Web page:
Dust of dreams

Just placed my next year’s seed order with Thompson and Morgan (http://www.thompson-morgan.com/). Seed catalogues are the gardener’s equivalent of the holiday brochures – they seem to radiate the warmth of a summer day and help to transport us through the cold and darkness of winter.

Here at the Scottish Country Garden, we try to grow as much as we can from seed (annuals, perennials, veg and herbs), and T&M have an excellent selection of perennials to choose from. They also have some wonderful discount offers from time to time too if you order online. Worth joining their email list just for this!

imageSeeds are always a leap of faith and it can be hard to reconcile the seductively colourful pictures on the outside of the packet with the little pinch of brown dust within, but most times the latter does indeed transform into the former! This past spring was rather cooimagel, damp and dark in Scotland with the result that while our seed germinated quite well, some succumbed to damping off disease. Our greenhouse is not heated so we are reliant on solar power, which wasn’t much in evidence during 2012!

Despite this, though, we now have a nice little brood of Hostas, Acanthus (Bears’ Breeches), Kniphofia (red hot pokers), Morina, Thalictrum, Rudbeckia ‘Goldsturm’ and Candelabra Primulas ready to plant out next year, with a batch of Joe- Pye Weed (Eupatorium) and Pennisetum ‘Tall Feathers’ grasses already planted in situ.

I think more patience is needed with perennial seedlings than annuals (don’t throw out the trays for at least a year they say, and in some cases two, in case they are slow germinators!) and I think you just have to accept that germination may be variable, or in a couple of cases with us last year, non-existent! (I rather ambitiously thought I’d have a go at growing acers from seed; as per instructions, they’ve been in the greenhouse, in the fridge (to simulate winter) and are now back in the greenhouse again.   Now we’re going into proper winter, so if that doesn’t leave them totally confused, I don’t know what will! That said, I’m still kind of hopeful they may appear next spring!) Perennials don’t have the same rate of growth as annuals but it’s image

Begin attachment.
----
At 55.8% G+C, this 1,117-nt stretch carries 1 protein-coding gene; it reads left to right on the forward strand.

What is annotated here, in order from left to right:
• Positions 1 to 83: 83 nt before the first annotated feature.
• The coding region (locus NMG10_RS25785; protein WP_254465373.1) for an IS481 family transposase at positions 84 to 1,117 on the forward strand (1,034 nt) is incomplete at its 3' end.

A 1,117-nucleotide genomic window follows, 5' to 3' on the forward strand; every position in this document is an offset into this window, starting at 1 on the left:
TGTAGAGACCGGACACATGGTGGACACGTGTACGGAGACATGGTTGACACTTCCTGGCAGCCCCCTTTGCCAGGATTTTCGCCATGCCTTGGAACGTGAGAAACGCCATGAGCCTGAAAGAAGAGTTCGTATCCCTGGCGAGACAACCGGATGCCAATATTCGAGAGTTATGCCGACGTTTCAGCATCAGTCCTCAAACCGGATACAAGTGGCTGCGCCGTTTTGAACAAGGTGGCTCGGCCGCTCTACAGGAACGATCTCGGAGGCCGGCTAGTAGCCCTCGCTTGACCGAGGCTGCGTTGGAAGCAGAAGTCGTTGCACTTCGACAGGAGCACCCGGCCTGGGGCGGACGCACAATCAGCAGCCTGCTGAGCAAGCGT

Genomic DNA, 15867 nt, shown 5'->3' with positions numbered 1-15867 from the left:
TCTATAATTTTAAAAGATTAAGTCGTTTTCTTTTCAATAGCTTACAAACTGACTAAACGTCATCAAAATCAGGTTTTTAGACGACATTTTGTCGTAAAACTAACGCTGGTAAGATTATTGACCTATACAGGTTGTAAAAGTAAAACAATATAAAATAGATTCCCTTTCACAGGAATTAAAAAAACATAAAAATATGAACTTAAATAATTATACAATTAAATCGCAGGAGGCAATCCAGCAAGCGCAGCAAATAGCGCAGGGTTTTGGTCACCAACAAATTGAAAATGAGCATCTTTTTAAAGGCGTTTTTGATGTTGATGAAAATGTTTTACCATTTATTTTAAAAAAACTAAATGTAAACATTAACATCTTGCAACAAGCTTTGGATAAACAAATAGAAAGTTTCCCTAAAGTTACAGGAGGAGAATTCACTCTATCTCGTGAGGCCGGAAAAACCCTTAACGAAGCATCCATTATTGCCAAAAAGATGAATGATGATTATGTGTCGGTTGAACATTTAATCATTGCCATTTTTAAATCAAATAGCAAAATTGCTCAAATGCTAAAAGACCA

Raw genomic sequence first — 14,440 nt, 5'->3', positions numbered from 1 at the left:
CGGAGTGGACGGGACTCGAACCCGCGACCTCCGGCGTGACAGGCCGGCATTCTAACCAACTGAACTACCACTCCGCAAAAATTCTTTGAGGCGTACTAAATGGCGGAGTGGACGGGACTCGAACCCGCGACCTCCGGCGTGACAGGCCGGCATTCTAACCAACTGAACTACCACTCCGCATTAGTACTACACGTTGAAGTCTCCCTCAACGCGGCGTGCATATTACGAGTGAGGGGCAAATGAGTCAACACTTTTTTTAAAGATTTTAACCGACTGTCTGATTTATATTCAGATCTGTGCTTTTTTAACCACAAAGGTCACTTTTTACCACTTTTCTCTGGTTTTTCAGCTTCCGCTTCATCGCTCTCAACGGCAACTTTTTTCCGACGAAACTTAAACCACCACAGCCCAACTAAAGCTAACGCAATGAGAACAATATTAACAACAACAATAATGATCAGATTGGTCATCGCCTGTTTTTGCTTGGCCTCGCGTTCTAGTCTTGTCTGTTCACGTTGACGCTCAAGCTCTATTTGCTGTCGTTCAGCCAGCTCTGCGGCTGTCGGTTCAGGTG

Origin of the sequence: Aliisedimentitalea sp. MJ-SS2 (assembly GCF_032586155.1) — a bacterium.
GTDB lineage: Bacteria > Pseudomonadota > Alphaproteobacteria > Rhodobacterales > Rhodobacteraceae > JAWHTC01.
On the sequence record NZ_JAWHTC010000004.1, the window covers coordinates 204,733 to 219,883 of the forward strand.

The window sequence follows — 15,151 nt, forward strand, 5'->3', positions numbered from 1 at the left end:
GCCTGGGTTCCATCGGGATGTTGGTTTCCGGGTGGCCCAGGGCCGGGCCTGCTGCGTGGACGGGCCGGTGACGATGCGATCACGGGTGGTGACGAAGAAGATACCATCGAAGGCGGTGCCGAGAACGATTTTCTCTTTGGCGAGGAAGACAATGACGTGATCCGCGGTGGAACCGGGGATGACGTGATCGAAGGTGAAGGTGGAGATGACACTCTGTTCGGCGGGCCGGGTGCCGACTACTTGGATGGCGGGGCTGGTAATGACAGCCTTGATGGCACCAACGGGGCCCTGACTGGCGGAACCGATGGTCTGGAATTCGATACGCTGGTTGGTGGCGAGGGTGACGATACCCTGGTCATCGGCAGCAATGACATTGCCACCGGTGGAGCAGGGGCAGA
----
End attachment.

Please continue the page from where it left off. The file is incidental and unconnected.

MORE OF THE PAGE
hugely more satisfying to grow your own than buying a ready-grown plant from a garden centre. If you’ve got a bit of space to fill, growing from seed protects the bank account too (that’s the Scot in me), allowing you to plant drifts of the same species to eye-catching effect!

So what have I ordered for next year? Ah, well, we’ll leave that for a future post!

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6 Responses to Dust of dreams

  1. karmaquinta says:

    Your plant list reads like the one we used to order . . . when we lived in Dumfries & Galloway . . . I love the analogy with holiday brochures . . . perfect.

    Like

  2. lyntochter says:

    Hi, thanks for visiting my blog enough to leave a ‘like’. I am interested to see that you are in the south-east of Scotland, We are too, although on the coast, so probably different growing conditions but maybe similar? You sound as though you are higher up than we are. It has been wet this summer and continues to be so. The field next to us had so much water ducks had taken up residence but the farmer has recently improved his field drainage so no more ducks. Your garden is obviously very much larger than ours but as we have no walls, probably more exposed.

    I was interested to see you mentioned solar power for your greenhouse. Where are your solar panels? Are they on the greenhouse? I was wondering whether this might be a solution for our cold greenhouse? This year was almost a disaster with the tomatoes but I have found green tomatoes make a good risotto together with leeks!

    I look forward to reading more.

    Like

    • Hello there! Yes we are up in the hills so quite exposed. Re solar panels, actually was just referring to the sun’s rays through the glass! We don’t actually have solar panels – good idea though! No ducks in the field yet but only matter of time I think! Happy gardening!

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    Like

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